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Maoists, mafia, MLAs and moneylenders: they are external, extortionist threats

Maoists, mafia, MLAs and moneylenders: they are external, extortionist threats
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First Published: Fri, Jul 16 2010. 09 03 PM IST

Making things easy: SKS’ Akula says the poor are very comfortable with the 28% interest charged by the NBFC because the loan comes on time and is delivered at their doorstep.Pradeep Gaur/Mint
Making things easy: SKS’ Akula says the poor are very comfortable with the 28% interest charged by the NBFC because the loan comes on time and is delivered at their doorstep.Pradeep Gaur/Mint
Updated: Fri, Jul 16 2010. 09 03 PM IST
New Delhi: Vikram Akula, chairman of SKS Microfinance Ltd, is arguably the most controversial figure in India’s nascent microfinance industry. As SKS’ initial public offering (IPO) approaches, the first among microfinance companies, Akula spoke in an interview about his unabashed support for a commercial approach to the business of lending to the poor and the challenges faced. Edited excerpts:
Your IPO has stirred a hornet’s nest. Will the advent of large-scale private capital into microfinance compromise its goals?
Making things easy: SKS’ Akula says the poor are very comfortable with the 28% interest charged by the NBFC because the loan comes on time and is delivered at their doorstep.Pradeep Gaur/Mint
We believe that the commercial approach to microfinance is the best way to reach out to poor people. Muhammad Yunus (Nobel Peace Prize winner in 2006) believes that you should take the approach of a social business, meaning no profit no loss. We feel if you are trying to raise $70 billion (Rs3.3 trillion) of credit for the Indian poor, the only place to get that kind of money is from commercial capital markets.
The only way to get commercial capital is to be not just profitable, but extremely profitable. The perception is, on the part of the investor, this is unsecured lending to poor women. That is what we have tried to deal with.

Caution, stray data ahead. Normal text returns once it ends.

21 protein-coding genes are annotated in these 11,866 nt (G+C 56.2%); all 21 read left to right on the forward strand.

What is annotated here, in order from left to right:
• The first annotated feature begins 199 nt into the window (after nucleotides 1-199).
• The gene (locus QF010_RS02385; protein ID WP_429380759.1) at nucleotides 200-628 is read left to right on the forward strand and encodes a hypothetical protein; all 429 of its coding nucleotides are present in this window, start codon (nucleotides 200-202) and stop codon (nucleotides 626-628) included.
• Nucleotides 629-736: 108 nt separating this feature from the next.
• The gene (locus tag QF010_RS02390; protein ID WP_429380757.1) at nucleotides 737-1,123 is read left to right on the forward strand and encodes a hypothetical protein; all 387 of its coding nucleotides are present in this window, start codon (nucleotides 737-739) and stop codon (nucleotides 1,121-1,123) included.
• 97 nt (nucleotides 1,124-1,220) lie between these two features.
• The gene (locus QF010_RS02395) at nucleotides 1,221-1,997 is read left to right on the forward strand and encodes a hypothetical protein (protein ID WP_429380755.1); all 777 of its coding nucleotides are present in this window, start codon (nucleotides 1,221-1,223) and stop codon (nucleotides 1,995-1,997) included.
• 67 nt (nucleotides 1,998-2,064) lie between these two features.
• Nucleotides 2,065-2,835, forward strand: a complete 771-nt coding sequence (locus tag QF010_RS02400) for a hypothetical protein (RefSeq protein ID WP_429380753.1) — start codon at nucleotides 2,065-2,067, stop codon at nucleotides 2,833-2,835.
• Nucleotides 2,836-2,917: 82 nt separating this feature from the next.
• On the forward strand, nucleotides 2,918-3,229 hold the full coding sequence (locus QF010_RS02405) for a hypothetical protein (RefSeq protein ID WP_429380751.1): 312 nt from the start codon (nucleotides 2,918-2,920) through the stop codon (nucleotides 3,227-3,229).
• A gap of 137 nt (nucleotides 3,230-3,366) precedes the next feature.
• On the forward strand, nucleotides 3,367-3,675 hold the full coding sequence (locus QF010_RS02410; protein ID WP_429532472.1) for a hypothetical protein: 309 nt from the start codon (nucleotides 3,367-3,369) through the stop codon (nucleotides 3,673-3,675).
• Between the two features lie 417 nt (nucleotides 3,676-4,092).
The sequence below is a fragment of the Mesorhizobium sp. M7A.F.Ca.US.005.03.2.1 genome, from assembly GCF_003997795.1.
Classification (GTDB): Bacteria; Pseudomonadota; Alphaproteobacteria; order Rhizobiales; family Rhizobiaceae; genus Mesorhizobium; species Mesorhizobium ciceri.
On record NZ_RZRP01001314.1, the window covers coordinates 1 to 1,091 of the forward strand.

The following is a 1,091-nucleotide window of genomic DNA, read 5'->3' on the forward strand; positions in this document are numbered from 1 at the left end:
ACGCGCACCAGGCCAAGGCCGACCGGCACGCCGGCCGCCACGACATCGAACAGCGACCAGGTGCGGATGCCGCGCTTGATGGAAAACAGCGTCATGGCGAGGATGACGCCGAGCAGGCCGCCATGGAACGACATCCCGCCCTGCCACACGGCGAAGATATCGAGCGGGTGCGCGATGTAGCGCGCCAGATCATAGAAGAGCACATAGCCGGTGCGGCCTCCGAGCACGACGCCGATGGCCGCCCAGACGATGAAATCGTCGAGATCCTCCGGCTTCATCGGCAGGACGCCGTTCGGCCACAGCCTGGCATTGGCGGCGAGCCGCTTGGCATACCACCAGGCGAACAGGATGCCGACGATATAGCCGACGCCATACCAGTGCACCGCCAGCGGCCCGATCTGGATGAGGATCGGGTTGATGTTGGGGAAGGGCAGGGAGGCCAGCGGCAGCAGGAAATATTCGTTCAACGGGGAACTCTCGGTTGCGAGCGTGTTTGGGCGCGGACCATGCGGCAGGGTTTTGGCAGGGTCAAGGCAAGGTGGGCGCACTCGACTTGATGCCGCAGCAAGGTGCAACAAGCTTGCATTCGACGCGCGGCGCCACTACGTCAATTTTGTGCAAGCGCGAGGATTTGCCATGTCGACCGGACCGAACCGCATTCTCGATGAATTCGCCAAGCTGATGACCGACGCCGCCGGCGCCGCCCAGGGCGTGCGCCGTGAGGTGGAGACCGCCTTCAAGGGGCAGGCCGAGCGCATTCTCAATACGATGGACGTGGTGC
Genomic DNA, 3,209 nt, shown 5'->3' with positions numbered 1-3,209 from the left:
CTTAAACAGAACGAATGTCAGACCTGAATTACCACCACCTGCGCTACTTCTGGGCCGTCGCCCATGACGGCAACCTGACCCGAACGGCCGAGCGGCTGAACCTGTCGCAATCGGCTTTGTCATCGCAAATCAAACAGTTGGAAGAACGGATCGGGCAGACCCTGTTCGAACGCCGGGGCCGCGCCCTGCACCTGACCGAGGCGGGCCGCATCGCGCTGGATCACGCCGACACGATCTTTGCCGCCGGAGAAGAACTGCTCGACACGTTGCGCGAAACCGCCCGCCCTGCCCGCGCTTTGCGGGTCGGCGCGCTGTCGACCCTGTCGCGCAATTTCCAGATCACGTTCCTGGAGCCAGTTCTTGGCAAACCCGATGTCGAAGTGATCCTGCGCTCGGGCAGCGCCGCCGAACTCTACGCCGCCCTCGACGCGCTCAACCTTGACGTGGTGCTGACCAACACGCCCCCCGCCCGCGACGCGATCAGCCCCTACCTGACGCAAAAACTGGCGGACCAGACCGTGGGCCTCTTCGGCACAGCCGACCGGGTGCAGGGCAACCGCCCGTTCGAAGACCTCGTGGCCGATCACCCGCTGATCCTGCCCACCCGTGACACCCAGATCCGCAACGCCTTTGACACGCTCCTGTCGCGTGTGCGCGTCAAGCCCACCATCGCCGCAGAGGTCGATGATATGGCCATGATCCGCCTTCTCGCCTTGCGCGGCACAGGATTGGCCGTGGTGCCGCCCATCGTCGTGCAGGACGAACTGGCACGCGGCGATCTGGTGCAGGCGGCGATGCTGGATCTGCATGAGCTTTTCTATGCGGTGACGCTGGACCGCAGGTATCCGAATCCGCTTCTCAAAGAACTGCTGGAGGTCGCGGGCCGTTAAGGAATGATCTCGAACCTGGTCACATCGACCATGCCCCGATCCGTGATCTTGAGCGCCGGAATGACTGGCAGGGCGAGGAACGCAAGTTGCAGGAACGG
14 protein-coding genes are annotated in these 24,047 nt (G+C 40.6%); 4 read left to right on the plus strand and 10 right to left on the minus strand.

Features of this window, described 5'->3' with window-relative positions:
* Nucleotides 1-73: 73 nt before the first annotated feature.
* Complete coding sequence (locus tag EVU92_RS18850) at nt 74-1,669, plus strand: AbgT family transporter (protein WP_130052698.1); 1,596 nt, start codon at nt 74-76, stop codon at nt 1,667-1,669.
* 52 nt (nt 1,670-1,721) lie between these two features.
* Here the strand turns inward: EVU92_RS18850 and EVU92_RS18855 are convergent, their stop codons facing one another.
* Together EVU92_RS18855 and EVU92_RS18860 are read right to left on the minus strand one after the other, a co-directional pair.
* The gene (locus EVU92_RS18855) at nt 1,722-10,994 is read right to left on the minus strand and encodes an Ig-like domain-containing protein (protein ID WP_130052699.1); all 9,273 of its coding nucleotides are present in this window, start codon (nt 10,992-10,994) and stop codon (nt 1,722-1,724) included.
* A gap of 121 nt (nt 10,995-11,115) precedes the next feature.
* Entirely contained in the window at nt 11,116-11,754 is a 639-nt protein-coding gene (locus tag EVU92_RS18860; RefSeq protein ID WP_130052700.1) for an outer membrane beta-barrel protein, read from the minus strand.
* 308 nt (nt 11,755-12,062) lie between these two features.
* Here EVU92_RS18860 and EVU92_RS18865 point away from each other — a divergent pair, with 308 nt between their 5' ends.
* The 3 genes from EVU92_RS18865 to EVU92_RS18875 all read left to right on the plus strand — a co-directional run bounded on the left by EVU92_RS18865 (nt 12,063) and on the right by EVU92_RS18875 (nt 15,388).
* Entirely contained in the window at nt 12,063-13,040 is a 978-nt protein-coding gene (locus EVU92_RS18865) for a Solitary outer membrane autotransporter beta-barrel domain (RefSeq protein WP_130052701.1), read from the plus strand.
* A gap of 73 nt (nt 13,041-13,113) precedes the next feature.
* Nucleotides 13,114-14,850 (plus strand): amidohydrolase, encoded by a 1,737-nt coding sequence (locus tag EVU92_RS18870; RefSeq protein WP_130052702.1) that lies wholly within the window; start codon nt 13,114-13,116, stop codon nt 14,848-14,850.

In 2005, we converted into an NBFC (non-banking financial company) and our goal is to be extremely profitable because that is the best way to bring most capital to the most poor. Today, we have 6.8 million clients and we have done that in about a third of the time as the Grameen Bank (founded by Yunus).
This is no disrespect to the Grameen Bank, but this is to say the commercial approach is what a new generation of microfinance has brought to the industry—the ability to raise capital and overcome the capital constraints in a way the social business model is not able to do. That is why we are doing the IPO as well.
Without an easy deposit-taking regime, your intermediation costs are high. The poor borrow at high rates. Do you see this easing?
RBI (Reserve Bank of India) is reluctant to have NBFCs take deposits. This has nothing to do with MFIs (microfinance institutions), this has to do with a horrible legacy NBFCs have left, and we got caught in the crossfire. What we say to the RBI is give us the opportunity to take deposits from the poor; yes, it will help us, but more because it is a critical thing for the poor to have a place to save.
Imagine living on Rs50 a day. If you don’t have a safe place to save, you have to resort to putting money in a matka (jar), hiding it in the folds of your sari or buying goats—the most liquid asset the poor have.
What have we done? We have created a nation of goat keepers because we have not given the poor a safe place to save. If you did that to the middle class, this country would be in revolt. Why do we get away with doing it to the poor? What we say to the RBI is there are elegant ways to make a distinction between MFI NBFCs and other NBFCs.
It is true financing costs are high because we don’t take deposits. On average, it might be 11-12%. But what is more important here is operating costs overwhelm financing cost because it is a high-touch business. Our 23,000 staff visit the doorstep of 6.8 million women every single week. We do it because it is the best thing for the poor. But as a result of that you get high cost.